If the parties cannot agree on parenting matters they can attend the Parenting Through Separation Course, participate in mediation via the Family Disputes Resolution process, or ask the Court for help. 

When the Court becomes involved, most often a Parenting Order will be made, and this will stay in place for at least two years (unless there is a change of circumstances).  Parenting Orders that are not later varied , expire upon each child reaching 16 years old.  For this reason, Parenting Orders may not provide as much flexibility to the parties involved. 

Child Support:

Child support payments may be agreed by way of an informal arrangement or a formal written agreement.  Neither of these methods are enforceable and are at risk of not being complied with. 

Parties also have the option of making a voluntary registered agreement or to apply for a formula assessment.  Both of these methods will be mean payments are enforced by the IRD, and may therefore result in less uncertainty for the person receiving the payments.

Family Violence, Police Safety Orders, and Protection Orders:

Family violence includes physical, sexual and psychological abuse. 

Psychological abuse is broadly defined and includes verbal abuse, financial abuse (for instance preventing access to money or resources), controlling or intimidating behaviour, harassment, ill treatment of pets of a victim, damaging property of a victim, letting others witness abuse, and withdrawing or withholding access to things that will affect a person’s quality of life. 

Where a person in a domestic relationship is worried about their safety or is suffering from family violence it is recommend to immediately contact the Police on 111

The Police can issue a police safety order, preventing the person who committed the acts of violence from having contact with the victim or their children (for a period of up to 5 days).  If there are parenting agreement in place these will be suspended while the police safety order is in place.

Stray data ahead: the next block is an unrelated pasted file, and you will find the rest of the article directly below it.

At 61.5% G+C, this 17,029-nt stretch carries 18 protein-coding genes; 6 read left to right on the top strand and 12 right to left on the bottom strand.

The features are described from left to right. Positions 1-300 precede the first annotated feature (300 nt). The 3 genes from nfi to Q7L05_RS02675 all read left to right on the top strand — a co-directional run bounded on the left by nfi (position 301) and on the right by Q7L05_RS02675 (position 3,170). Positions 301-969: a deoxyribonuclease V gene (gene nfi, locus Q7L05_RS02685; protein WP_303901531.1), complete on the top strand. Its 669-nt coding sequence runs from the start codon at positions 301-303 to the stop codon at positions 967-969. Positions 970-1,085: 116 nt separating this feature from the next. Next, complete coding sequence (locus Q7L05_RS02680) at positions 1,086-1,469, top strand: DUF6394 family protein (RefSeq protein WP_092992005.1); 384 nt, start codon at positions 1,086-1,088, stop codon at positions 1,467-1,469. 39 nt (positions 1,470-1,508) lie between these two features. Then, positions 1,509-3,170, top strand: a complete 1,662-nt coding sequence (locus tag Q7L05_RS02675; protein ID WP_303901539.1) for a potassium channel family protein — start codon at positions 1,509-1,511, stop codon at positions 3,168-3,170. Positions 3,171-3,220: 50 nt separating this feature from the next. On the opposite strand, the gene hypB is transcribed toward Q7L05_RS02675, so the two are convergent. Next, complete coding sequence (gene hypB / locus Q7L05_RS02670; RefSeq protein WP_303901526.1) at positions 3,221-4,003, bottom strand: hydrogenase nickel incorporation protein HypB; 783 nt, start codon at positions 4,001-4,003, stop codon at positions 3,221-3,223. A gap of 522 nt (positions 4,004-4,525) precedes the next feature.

The victim of family violence can apply for an urgent Protection Order from the Court.  A without-notice application will usually result in orders being made within a day or two.  Orders can include the right to exclusive occupation and use of a home and chattels. 

Other resources available for victims include the Women’s Refuge, counselling and family violence leave. Living Without Violence courses are often mandatory for perpetrators.

Divorce or Dissolution of a Marriage or Civil Union:

In New Zealand the term used for divorce is a “dissolution of marriage/civil union”.  

To have your marriage or civil union dissolved in New Zealand. An application must be made to the Family Court (either jointly by both parties, or as an individual).

In order to apply, at least one of the spouses must be living in New Zealand (even if the marriage or civil union was formed outside of New Zealand); and they must have been separated for at least two years.

Pre-Nuptial Agreements or Contracting Out Agreements:

A Pre-nuptial agreement is called a Contracting Out Agreement in New Zealand.  These types of agreements let partners decide in advance how they want to divide property if they should separate (or if either of them passed away).  Parties can agree that they do not want the usual rules to apply to them (for instance the presumption of equal division will be contracted out of). 

In order for a contracting out agreement to be enforceable it must meet the following criteria:

  • The agreement must be in writing;
  • Both parties must sign the agreement;
  • Signatures must be witnessed by a lawyer; and
  • The parties must each receive independent legal advice.

Other things to keep in mind:

It is a wise idea to ensure your Will, Enduring Powers of Attorney, insurance documents and trust deeds are still in line with what you want after you have separated. 

You can get in touch with any of our personal services experts.

Leading law firms committed to helping clients cost-effectively will have a range of fixed-price Initial Consultations to suit most people’s needs in quickly learning what their options are.  At Rainey Collins we have an experienced team of family law specialists who can answer your questions and put you on the right track.